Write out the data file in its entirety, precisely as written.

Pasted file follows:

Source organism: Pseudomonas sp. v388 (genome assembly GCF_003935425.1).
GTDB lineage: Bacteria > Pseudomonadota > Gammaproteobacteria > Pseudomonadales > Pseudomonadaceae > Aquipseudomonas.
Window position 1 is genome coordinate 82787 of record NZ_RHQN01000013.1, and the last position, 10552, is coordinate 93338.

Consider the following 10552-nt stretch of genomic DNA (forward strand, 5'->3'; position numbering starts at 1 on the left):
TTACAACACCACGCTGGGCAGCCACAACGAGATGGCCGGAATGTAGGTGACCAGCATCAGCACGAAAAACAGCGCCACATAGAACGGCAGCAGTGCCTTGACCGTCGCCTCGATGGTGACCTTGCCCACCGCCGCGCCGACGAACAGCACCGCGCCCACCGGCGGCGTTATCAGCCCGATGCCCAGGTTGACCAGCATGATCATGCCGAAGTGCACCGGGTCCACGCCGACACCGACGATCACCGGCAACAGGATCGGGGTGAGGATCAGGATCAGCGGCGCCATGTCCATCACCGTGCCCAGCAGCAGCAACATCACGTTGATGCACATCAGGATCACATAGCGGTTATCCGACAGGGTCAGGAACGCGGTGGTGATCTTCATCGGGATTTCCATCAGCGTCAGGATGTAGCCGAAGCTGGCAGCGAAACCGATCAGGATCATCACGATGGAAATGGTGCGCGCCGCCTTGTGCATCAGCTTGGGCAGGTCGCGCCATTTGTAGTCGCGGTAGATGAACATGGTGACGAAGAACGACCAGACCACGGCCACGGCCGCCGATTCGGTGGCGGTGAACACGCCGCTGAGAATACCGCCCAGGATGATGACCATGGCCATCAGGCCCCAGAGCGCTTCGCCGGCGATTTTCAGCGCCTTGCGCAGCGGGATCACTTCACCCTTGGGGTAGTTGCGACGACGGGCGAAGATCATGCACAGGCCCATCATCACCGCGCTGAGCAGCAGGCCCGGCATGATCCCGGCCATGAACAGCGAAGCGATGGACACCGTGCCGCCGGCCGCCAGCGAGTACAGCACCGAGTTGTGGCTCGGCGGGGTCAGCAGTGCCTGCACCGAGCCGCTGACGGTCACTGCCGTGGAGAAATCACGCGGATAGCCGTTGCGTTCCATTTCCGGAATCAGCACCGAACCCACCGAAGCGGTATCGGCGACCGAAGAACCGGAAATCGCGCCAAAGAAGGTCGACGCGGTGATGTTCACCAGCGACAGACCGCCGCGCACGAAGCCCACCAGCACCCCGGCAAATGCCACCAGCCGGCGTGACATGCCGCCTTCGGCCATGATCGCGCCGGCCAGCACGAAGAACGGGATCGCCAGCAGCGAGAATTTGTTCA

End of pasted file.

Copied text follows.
Source organism: Pseudomonas sp. v388 (genome assembly GCF_003935425.1).
GTDB lineage: Bacteria > Pseudomonadota > Gammaproteobacteria > Pseudomonadales > Pseudomonadaceae > Aquipseudomonas.
Window position 1 is genome coordinate 82787 of record NZ_RHQN01000013.1, and the last position, 10552, is coordinate 93338.

Consider the following 10552-nt stretch of genomic DNA (forward strand, 5'->3'; position numbering starts at 1 on the left):
TTACAACACCACGCTGGGCAGCCACAACGAGATGGCCGGAATGTAGGTGACCAGCATCAGCACGAAAAACAGCGCCACATAGAACGGCAGCAGTGCCTTGACCGTCGCCTCGATGGTGACCTTGCCCACCGCCGCGCCGACGAACAGCACCGCGCCCACCGGCGGCGTTATCAGCCCGATGCCCAGGTTGACCAGCATGATCATGCCGAAGTGCACCGGGTCCACGCCGACACCGACGATCACCGGCAACAGGATCGGGGTGAGGATCAGGATCAGCGGCGCCATGTCCATCACCGTGCCCAGCAGCAGCAACATCACGTTGATGCACATCAGGATCACATAGCGGTTATCCGACAGGGTCAGGAACGCGGTGGTGATCTTCATCGGGATTTCCATCAGCGTCAGGATGTAGCCGAAGCTGGCAGCGAAACCGATCAGGATCATCACGATGGAAATGGTGCGCGCCGCCTTGTGCATCAGCTTGGGCAGGTCGCGCCATTTGTAGTCGCGGTAGATGAACATGGTGACGAAGAACGACCAGACCACGGCCACGGCCGCCGATTCGGTGGCGGTGAACACGCCGCTGAGAATACCGCCCAGGATGATGACCATGGCCATCAGGCCCCAGAGCGCTTCGCCGGCGATTTTCAGCGCCTTGCGCAGCGGGATCACTTCACCCTTGGGGTAGTTGCGACGACGGGCGAAGATCATGCACAGGCCCATCATCACCGCGCTGAGCAGCAGGCCCGGCATGATCCCGGCCATGAACAGCGAAGCGATGGACACCGTGCCGCCGGCCGCCAGCGAGTACAGCACCGAGTTGTGGCTCGGCGGGGTCAGCAGTGCCTGCACCGAGCCGCTGACGGTCACTGCCGTGGAGAAATCACGCGGATAGCCGTTGCGTTCCATTTCCGGAATCAGCACCGAACCCACCGAAGCGGTATCGGCGACCGAAGAACCGGAAATCGCGCCAAAGAAGGTCGACGCGGTGATGTTCACCAGCGACAGACCGCCGCGCACGAAGCCCACCAGCACCCCGGCAAATGCCACCAGCCGGCGTGACATGCCGCCTTCGGCCATGATCGCGCCGGCCAGCACGAAGAACGGGATCGCCAGCAGCGAGAATTTGTTCA